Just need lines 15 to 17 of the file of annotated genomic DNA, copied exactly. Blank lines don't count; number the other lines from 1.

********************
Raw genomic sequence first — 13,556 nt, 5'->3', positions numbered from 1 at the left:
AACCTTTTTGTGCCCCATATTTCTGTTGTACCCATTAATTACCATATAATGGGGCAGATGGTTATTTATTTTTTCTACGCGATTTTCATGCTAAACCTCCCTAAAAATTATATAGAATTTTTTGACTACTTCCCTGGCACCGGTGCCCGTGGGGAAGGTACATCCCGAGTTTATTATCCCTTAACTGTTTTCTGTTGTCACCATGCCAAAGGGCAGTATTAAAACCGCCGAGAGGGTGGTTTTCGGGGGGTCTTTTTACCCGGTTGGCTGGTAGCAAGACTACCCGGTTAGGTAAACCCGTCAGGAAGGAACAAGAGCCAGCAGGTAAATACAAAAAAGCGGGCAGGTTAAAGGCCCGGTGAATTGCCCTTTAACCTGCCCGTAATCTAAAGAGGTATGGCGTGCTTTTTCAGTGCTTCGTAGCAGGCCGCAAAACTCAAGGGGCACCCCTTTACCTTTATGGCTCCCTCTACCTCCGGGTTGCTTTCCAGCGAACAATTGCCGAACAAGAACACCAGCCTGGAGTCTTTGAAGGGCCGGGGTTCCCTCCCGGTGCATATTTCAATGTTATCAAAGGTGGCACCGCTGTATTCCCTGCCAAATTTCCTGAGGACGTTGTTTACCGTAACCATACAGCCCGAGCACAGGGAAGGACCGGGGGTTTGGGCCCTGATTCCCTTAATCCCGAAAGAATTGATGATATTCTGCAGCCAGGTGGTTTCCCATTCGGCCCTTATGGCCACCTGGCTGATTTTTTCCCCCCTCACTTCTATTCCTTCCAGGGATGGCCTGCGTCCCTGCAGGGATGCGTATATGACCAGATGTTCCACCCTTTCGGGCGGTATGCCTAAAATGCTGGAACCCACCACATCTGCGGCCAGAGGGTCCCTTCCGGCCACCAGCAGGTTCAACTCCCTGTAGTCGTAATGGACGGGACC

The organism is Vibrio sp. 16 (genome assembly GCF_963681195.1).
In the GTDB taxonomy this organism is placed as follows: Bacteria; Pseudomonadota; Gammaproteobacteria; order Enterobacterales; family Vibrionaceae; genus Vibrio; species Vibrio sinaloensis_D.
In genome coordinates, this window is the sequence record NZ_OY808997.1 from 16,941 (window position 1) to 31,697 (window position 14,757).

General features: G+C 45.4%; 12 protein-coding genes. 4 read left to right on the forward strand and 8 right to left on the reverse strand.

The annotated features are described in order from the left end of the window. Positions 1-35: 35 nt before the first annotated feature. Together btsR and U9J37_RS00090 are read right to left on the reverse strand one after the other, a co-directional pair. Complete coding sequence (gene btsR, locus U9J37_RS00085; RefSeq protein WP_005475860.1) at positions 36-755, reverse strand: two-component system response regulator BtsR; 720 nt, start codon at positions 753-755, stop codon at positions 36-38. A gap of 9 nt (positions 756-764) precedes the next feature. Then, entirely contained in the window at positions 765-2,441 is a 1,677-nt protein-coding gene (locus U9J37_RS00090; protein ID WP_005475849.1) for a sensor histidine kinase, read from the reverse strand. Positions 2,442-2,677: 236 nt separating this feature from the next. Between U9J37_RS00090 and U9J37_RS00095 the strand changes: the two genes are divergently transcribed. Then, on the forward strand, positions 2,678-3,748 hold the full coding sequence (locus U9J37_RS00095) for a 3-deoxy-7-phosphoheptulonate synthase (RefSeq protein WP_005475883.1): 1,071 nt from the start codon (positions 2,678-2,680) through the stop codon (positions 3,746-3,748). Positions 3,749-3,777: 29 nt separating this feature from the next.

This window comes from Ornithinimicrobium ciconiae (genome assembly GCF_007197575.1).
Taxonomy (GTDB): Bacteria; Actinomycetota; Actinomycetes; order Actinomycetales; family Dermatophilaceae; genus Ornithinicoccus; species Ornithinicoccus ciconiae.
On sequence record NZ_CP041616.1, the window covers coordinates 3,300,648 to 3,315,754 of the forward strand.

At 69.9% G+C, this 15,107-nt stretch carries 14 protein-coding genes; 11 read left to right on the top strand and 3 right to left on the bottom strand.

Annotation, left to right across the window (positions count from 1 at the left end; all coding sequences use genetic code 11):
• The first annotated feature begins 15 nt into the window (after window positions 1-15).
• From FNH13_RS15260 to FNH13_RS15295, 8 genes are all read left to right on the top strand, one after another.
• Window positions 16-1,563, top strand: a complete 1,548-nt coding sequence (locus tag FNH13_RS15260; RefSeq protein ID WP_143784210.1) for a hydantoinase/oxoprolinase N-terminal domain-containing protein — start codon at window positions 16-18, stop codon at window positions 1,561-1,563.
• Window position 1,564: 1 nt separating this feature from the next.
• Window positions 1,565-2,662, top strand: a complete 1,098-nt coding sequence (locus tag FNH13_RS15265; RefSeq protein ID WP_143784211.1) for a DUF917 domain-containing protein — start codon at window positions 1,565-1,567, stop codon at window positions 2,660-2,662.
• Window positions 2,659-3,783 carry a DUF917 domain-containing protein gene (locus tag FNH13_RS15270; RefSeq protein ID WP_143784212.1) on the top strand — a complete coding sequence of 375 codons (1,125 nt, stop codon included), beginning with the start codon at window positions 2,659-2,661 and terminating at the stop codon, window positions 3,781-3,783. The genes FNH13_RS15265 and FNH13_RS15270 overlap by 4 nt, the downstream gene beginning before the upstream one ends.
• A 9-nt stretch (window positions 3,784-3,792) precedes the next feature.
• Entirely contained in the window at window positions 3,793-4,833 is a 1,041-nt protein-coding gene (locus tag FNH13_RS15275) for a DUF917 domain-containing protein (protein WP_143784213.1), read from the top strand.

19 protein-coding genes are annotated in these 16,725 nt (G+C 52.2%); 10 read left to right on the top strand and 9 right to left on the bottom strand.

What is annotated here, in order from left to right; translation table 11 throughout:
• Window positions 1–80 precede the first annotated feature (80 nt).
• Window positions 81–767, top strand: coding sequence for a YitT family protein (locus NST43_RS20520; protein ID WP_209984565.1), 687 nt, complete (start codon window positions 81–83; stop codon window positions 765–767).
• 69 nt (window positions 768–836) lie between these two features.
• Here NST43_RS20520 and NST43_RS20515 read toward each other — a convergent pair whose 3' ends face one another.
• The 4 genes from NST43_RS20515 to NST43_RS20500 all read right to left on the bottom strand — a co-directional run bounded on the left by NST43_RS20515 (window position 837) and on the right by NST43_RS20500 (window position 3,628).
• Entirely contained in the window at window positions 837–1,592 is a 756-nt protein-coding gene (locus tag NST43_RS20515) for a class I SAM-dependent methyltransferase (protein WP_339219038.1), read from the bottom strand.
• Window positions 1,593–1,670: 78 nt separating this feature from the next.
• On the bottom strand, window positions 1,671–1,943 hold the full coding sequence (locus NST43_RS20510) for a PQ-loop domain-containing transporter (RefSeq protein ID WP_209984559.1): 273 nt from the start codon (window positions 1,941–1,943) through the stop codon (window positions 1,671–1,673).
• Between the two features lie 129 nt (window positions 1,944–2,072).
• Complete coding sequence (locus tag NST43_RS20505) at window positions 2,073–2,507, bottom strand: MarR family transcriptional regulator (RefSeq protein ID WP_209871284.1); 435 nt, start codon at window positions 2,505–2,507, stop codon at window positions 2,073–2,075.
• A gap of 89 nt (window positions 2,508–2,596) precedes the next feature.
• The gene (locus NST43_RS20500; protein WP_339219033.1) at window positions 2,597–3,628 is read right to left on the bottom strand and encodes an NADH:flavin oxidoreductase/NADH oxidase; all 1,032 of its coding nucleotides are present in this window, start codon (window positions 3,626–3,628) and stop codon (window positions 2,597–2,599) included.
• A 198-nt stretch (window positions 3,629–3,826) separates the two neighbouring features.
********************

• Window positions 16-1,563, top strand: a complete 1,548-nt coding sequence (locus tag FNH13_RS15260; RefSeq protein ID WP_143784210.1) for a hydantoinase/oxoprolinase N-terminal domain-containing protein — start codon at window positions 16-18, stop codon at window positions 1,561-1,563.
• Window position 1,564: 1 nt separating this feature from the next.
• Window positions 1,565-2,662, top strand: a complete 1,098-nt coding sequence (locus tag FNH13_RS15265; RefSeq protein ID WP_143784211.1) for a DUF917 domain-containing protein — start codon at window positions 1,565-1,567, stop codon at window positions 2,660-2,662.